Agile procurement and implications for Gov. IT vendors: Insights from NASCIO 2016 Midyear Conference
NASCIO 2016 Midyear Conference happened earlier this month. It was the first time I attended the event. As a government health practitioner, I usually interact with Health and Human Services (HHS) executives, from policy and operations through technology. It was interesting to meet with technology executives responsible for the whole state, HHS included.
I learned several things: HHS IT is always on the minds of the state CIOs, but it isn't everything, and in some states it isn't a focus. Some states integrate their HHS plans into statewide plans, some have relatively autonomous HHS units. There isn't much reuse of the base infrastructure and capabilities put in place for HHS. While Meta-Tools are being implemented in HHS (MDM, MPI, MDI, etc.), they aren't being leveraged state-enterprise wide. I also learned that state CIOs are keenly aware of the legal and policy impacts to technology. My favorite comment was that the technology was not there to enable the citizen to get every benefit possible, but to get the right set of benefits they need to solve their problem. Whether that problem be cash, food, and medical benefits from Human Services programs for those in need, or just Joe Citizen trying to plan a camping trip at a state park where he wanted to fish also.
One session dealt with procurement modernization. Anyone who has been through a state procurement, on either state or vendor side, knows what a grueling process it can be. In a post-healthcare.gov world, the federal government is looking for a more agile approach to procurement that speeds up the process and lowers risk. One example has been a recent procurement from CMS. Traditionally, tens of millions of dollars would be at stake, an RFP (hopefully adequately documented) would be released, a formal, written Q&A period would exist, and hundreds of pages of response would be written and submitted, hoping it matched what CMS was looking for. Vendors would go for Orals if they made the cut, generally with no more information than what was previously released. Eventually, somebody would be selected; it may not be the best possible solution, but it was the best available based on the formal process.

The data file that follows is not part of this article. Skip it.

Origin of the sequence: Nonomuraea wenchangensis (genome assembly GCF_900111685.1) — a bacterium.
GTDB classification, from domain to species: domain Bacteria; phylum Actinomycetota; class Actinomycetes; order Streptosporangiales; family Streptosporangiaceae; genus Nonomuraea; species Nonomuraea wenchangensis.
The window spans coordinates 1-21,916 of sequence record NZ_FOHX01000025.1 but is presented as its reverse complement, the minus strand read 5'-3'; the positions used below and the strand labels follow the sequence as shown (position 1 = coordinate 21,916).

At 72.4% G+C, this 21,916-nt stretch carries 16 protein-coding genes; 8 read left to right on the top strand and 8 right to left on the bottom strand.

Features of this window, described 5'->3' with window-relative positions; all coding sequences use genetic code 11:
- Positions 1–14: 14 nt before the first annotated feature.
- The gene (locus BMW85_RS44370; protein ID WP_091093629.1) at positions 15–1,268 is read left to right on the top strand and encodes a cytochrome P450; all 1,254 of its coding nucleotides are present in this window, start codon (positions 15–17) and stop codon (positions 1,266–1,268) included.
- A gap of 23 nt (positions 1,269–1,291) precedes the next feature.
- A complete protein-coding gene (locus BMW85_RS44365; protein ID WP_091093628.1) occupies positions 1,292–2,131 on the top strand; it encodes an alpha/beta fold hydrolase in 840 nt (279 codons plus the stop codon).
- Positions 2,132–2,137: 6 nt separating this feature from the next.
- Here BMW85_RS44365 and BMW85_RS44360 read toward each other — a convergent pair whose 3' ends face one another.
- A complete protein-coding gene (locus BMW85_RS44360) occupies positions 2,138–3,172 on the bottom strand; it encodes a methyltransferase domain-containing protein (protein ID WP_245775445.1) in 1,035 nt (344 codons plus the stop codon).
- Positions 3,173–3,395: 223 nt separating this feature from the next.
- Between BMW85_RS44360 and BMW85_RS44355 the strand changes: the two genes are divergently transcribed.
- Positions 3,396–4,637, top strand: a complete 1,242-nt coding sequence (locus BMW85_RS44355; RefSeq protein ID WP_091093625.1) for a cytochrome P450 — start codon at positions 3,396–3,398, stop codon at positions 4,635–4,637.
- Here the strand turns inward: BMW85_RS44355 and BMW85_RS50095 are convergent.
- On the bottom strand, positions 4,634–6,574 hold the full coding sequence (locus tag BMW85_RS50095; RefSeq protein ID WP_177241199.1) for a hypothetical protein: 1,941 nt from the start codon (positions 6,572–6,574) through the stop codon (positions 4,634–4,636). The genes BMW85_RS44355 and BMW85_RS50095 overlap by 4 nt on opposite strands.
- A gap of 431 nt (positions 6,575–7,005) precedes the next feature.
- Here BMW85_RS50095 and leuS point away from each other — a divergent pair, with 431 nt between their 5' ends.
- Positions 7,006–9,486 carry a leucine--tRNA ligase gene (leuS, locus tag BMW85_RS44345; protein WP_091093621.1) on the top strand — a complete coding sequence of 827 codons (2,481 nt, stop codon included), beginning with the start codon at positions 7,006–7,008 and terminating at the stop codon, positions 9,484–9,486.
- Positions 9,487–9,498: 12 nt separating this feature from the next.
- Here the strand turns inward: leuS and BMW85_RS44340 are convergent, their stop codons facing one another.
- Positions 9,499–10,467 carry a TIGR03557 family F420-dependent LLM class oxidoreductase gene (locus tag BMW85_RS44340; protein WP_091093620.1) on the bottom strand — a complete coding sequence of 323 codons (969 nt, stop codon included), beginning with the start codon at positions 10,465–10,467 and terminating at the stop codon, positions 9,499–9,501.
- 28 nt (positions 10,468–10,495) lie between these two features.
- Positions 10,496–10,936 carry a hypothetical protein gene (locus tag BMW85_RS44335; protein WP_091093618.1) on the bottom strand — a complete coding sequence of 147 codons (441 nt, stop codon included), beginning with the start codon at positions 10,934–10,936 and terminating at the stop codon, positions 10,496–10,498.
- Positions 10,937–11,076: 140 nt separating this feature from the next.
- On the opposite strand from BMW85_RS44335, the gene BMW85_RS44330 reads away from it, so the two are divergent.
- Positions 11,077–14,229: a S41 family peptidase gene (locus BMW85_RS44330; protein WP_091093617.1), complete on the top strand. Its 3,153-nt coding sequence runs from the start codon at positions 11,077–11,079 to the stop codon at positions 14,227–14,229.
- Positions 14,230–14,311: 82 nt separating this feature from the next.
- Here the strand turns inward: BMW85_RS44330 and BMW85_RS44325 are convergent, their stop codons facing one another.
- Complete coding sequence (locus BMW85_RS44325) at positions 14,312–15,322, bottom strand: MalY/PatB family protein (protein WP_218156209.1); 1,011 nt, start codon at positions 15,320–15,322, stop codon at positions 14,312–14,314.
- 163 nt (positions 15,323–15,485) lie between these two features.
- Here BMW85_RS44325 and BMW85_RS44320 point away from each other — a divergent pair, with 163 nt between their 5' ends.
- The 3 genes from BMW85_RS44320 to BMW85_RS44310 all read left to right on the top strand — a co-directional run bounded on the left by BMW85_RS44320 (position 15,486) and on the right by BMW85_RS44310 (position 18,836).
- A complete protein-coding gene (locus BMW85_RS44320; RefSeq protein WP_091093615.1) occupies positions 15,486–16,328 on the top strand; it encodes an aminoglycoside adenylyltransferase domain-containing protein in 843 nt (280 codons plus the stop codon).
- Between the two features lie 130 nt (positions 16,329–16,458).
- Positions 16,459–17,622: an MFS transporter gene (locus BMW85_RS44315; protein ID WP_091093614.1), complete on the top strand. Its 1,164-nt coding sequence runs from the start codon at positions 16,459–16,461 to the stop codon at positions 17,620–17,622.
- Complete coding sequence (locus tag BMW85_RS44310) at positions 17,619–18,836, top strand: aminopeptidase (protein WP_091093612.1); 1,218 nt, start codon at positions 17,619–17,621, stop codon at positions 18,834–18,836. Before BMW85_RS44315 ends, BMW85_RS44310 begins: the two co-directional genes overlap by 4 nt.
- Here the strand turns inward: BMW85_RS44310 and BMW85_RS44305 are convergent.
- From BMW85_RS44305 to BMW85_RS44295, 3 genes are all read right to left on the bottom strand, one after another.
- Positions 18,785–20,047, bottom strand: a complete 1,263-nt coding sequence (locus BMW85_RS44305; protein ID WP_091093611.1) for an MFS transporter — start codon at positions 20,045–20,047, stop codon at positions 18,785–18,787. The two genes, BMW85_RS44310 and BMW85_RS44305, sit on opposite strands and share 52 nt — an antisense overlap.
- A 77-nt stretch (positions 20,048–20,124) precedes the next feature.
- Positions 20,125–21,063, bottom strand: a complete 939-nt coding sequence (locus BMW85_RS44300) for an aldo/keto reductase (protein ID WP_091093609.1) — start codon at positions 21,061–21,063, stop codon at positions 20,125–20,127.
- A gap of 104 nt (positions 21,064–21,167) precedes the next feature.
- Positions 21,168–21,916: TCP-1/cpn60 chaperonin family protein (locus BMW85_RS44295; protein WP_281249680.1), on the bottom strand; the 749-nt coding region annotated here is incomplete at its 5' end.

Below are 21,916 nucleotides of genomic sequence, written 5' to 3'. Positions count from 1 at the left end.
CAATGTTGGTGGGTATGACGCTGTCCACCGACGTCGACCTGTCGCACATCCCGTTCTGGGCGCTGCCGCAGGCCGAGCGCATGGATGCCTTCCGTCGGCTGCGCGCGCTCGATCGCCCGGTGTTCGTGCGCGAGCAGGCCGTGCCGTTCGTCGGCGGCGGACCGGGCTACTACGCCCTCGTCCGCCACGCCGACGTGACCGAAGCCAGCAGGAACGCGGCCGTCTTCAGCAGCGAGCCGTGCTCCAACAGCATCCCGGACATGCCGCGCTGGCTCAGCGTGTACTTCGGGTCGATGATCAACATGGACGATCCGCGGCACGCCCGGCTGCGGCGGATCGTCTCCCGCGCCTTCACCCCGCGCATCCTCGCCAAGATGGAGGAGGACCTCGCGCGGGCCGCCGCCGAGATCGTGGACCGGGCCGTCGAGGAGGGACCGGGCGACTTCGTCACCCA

That is changing. Agile procurements proceed in stages. Initial responses are more proof-of-concepts, limited to a dozen pages or less. Those that look promising are invited to present, discuss, and solution further with CMS in one-on-one CMS-vendor meetings. After an opportunity to interact with CMS, and fine tune the solution, a detailed proposal is created. This enable a well-informed response that meets the needs of CMS and avoids large-scale, multi-page efforts that amount largely to semi-informed shots in the dark.
The implications of an agile approach are immense: better, more targeted solutions that solve the intended problems while controlling the costs of the proposal process. Companies that have a good understanding of process and the ability to gather information from the client will do well. Those that were playing a numbers game by responding to everything and hoping to get lucky will lose to those who take the time to understand the client's needs enabled through the agile procurement process.